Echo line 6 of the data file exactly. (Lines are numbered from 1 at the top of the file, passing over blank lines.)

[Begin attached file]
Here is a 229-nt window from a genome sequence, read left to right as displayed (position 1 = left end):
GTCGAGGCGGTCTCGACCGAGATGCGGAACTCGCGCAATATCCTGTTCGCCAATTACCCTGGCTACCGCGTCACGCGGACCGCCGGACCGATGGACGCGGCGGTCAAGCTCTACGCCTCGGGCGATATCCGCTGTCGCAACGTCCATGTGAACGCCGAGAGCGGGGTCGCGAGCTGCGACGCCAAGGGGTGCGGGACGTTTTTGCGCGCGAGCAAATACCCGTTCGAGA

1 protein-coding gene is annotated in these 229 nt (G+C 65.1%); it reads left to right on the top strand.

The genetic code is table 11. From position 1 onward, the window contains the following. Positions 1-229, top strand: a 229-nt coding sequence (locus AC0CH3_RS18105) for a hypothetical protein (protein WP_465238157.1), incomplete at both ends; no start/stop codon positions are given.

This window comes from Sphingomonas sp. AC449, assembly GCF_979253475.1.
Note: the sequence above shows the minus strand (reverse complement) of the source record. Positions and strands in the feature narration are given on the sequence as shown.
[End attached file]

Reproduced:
Note: the sequence above shows the minus strand (reverse complement) of the source record. Positions and strands in the feature narration are given on the sequence as shown.